A private organization in the United States indicated that more than 300 people have died due to a defect that cancels the activation of front airbags in General Motors vehicles.
The Center for automotive safety commissioned the study to the company Friedman Research, which analyzed road safety information from the National Highway Traffic Safety Administration (NHTSA) about failures of these devices between 2003 and 2012.
According to this organization, which criticized the official body for ignoring its own statistics, the number of deaths may be higher because the research only focused on two models of the company.
Last month, General Motors announced that it called to review more than 1,600,000 vehicles because of faults with the ignition switch, but the automaker has only been linked to 12 deaths caused by the defective air bags in two of its models, the Chevrolet Cobalt from 2005 to 2007 and Saturn Ions from 2003 to 2007.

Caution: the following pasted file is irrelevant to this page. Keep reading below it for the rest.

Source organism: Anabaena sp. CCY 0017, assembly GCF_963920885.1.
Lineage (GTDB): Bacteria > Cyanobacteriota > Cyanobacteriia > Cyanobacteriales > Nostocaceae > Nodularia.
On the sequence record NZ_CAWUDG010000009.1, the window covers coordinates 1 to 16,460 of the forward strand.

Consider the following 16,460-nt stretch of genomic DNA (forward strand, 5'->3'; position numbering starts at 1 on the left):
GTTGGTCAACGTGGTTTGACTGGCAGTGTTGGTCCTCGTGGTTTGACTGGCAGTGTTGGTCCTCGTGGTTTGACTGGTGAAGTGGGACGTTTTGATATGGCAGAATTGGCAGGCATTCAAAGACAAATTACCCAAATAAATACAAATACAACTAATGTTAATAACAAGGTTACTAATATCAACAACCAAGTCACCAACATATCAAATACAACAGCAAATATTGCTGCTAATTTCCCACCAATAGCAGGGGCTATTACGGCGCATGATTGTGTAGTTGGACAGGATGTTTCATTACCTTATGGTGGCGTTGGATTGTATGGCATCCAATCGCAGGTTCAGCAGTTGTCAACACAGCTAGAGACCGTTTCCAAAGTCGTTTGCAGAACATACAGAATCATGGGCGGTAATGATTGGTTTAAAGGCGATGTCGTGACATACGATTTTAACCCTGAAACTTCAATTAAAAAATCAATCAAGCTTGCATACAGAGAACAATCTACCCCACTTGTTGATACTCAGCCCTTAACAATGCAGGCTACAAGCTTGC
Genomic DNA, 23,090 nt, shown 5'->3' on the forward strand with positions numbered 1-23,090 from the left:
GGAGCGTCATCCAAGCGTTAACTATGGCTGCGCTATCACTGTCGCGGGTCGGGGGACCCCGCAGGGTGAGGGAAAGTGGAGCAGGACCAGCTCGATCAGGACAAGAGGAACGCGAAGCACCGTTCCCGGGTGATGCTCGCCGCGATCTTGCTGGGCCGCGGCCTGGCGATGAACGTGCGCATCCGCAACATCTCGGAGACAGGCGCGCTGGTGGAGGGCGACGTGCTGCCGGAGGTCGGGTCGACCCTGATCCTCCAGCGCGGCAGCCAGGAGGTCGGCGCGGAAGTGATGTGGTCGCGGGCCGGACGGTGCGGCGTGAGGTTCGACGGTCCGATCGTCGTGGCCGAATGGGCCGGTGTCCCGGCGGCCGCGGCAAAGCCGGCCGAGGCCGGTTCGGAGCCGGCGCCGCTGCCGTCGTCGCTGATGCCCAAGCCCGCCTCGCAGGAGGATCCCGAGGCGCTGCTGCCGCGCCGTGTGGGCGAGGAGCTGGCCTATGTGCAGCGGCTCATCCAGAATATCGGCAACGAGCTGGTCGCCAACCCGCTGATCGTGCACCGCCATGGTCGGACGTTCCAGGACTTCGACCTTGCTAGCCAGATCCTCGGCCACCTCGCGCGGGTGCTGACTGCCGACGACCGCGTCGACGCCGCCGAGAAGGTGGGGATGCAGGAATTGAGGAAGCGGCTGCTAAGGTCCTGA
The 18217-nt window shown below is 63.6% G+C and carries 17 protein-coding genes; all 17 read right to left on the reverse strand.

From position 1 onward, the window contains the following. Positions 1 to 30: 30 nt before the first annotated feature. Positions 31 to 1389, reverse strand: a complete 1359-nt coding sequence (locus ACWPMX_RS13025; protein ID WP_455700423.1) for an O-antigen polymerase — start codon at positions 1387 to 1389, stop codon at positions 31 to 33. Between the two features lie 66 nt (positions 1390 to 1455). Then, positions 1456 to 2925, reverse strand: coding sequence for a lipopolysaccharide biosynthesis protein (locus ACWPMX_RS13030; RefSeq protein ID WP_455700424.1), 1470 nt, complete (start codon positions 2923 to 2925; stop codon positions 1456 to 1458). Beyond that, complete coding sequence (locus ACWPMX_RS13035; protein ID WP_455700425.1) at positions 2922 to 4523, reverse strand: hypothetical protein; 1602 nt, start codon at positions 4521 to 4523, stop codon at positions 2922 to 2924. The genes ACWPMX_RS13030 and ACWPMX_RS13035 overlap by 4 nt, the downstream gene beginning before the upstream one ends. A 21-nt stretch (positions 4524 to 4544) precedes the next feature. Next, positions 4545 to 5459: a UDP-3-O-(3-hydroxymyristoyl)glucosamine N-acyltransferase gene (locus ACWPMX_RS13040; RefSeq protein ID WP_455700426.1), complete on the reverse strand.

The NHTSA, the Department of Justice, Congress and the company have started investigations to determine why the automaker took more than one decade to recall the vehicles concerned if complaints with the ignition switch have been repeated in the last few years.
A spokesman for General Motors said that the study by the Center for automotive safety is not rigorous and their conclusions are pure speculation.
With respect to the failure in the ignition system, the company had already indicated that an error in the design of vehicles allows the key to be placed in an off position involuntarily.
This can happen if the ignition key is subject to a keychain too heavy or if the vehicle travels through rugged terrain.
In these circumstances, automobile air bags stop working.